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1855 what to do


 
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BigJohn23
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Joined: 26 Nov 2012
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PostPosted: Tue Nov 27, 2012 4:17 pm    Post subject: 1855 what to do Reply to specific post Reply with quote

Tell me I'm crazy....Here's the deal, I have a chance to buy an 1855 diesel that has a window in the side of the block. The tractor was being used when it blew. The rear tires are 18.4 x 38 151 Firestones at about 60 percent. The sheet metal is above average but the paint could use a new job. I am thinking I should buy this and put a 5.9 cummins in it. Does anyone have an exact breakdown of cost of parts and cost of unknowns to doing this conversion? What is this tractor worth presently and what is it worth with a neat cummins conversion?
 
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rrrepair
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PostPosted: Tue Nov 27, 2012 8:19 pm    Post subject: Re: 1855 what to do Reply to specific post Reply with quote

call Ron at 563 382 4530 and talk to him, he does many oliver repowers and can get you a good price.
 
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e
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PostPosted: Wed Nov 28, 2012 8:43 am    Post subject: Re: 1855 what to do Reply to specific post Reply with quote

If you are looking at adding value to a tractor, a conversion will add some, but not as much as you would think. Unless absolutely exceptional or if itís an FWA tractor, they tend to max out at around $10k. Not to say you may not get lucky and find the right guy at the right time. The rule of thumb I use is a conversion adds about $3k to the value of the tractor. Again, thatís a rule of thumb and not for every case.

Talking to guys, what Iíve found hurts the value of a converted tractor is parts. If something breaks, then what do you do? You canít look up ď1855 with CumminsĒ on AGCOís website to find a clutch, turbo, injection pump, etc. The configuration of most engines is altered from the way it left Cummins. Cummins parts network works strictly on CPL and serial numbers. If the parts on the engine you have are not original, most Cummins distributors fall apart if the engine has been altered. So, it becomes a seek and destroy mission to find the right people to get you the right parts. And most conversions done by guys end up being snowflakes. This means the person on the other end of the phone has to be well versed on conversions to help out. All of this adds up to a bad deal when you are broke down and need to get up and going.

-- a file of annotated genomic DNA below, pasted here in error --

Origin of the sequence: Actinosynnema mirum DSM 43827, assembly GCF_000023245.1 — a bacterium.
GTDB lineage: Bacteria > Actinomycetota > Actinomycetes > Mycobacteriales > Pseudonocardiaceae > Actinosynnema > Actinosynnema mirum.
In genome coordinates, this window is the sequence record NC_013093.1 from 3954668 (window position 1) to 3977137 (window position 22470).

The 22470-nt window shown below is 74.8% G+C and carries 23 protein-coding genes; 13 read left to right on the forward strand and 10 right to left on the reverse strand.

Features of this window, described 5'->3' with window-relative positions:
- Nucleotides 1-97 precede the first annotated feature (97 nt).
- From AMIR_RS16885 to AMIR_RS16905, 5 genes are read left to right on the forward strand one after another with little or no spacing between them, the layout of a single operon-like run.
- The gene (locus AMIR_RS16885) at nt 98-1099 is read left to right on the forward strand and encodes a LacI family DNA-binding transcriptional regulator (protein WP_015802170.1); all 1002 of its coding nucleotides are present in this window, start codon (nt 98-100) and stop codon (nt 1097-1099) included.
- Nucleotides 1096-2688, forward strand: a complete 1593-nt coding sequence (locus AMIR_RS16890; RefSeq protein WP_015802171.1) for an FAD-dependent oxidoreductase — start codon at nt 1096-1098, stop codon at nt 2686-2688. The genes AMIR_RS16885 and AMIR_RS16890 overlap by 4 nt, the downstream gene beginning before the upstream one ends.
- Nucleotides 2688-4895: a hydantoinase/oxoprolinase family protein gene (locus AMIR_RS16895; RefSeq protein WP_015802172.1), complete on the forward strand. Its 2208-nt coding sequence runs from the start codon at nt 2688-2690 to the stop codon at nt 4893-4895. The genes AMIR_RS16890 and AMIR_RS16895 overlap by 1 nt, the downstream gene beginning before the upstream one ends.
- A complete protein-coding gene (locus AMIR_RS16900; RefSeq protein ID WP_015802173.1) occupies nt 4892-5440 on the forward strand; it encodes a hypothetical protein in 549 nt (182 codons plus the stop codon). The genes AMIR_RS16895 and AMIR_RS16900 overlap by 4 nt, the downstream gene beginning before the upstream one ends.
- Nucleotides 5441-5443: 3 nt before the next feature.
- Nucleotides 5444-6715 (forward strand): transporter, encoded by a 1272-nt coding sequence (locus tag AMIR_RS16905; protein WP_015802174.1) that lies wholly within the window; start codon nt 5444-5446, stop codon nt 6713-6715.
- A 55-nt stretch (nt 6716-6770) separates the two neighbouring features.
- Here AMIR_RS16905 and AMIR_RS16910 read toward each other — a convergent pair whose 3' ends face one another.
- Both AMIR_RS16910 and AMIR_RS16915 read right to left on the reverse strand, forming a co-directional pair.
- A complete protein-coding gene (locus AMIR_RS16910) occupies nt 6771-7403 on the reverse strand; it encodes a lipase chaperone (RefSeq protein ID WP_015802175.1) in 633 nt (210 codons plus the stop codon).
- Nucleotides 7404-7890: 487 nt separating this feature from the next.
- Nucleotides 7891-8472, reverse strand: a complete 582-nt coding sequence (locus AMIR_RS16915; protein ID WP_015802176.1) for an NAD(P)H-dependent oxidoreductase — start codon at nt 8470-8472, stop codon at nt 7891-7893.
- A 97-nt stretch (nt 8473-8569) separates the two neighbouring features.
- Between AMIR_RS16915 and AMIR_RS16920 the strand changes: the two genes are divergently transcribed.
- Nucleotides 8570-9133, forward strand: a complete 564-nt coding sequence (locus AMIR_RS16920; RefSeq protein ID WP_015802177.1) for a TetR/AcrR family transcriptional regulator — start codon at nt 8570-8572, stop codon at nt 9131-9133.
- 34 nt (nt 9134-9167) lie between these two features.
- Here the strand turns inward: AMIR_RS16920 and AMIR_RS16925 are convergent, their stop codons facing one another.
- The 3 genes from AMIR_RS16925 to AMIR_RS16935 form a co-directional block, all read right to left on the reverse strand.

Genereally, conversions work out well if:

1. You plan on keeping the tractor and using the snot out of it and you want to have a converted tractor just to want it.
2. You already have the tractor and know itís history.
3. You have a tractor and know of or have an cheap available engine.

For costs, here is what I sell parts for:

Cummins Conversion Flywheel $539.40
New Cummins Flywheel Housing $300.00
Pressure Plate $260.36
6 Button Clutch $175.38
8 Button Clutch $194.65
Pilot Bearing $13.88
Release Bearing $30.63
PTO Drive Hub (Large Frame) $135.59
Starter $161.58
Mount Kit $100

You will then need a bell housing from an 1850, etc to mate the flywheel housing to the over/under. These run about $300. So, figure about $2100 for parts to get the engine sitting in the frame. Factor in shipping and other misc things and you are at about $2500.

Now, youíll need a tach drive and hoses (~$250). Depending on what you find for an engine, you might need to reconfigure some stuff. The worst option is a pickup engine, but if you start with one of those, youíll need a fan hub ($100), used manifold and turbo lines (~$300), alternator mounts ($50), and an injection pump with the correct governor and fueling settings ($700). Add this up and there is another $1400 to get the engine right. Thatís on top of the cost of an engine which you might as well figure about $1500.

Then there will be a bunch of little this and thatís. Remember a Cummins has the exhaust on the opposite side of the engine as the Waukesha. So, youíll need to either do some funky routing of the exhaust or punch new holes in the hood. Piddling like this adds up. It may sound high, but Iíd figure on another $1000 for the unknown.

So, right there, youíre at $6400. If you get the tractor for $1500, thatís $7900 total. Say you can sell it for $9500 all painted up, is a $1600 profit worth it?
 
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rrlund
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PostPosted: Wed Nov 28, 2012 8:58 am    Post subject: Re: 1855 what to do Reply to specific post Reply with quote

If it was me,and you really want to save it,I'd be looking for a below average 1850 diesel. Take the front tub and engine from that and make yourself a good tractor with a 354 Perkins in it.
 
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J.Wondergem
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Joined: 05 Mar 2009
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Location: Rockford, Mi

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PostPosted: Wed Nov 28, 2012 5:54 pm    Post subject: Re: 1855 what to do Reply to specific post Reply with quote


Another idea, is the hole in the block repairable, or did it take a web, or other parts out?
 
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formenwhogrow
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PostPosted: Wed Dec 05, 2012 8:46 am    Post subject: Re: 1855 what to do Reply to specific post Reply with quote

or, he could save himself the headache, leave it sit and find a good 105 white.
 
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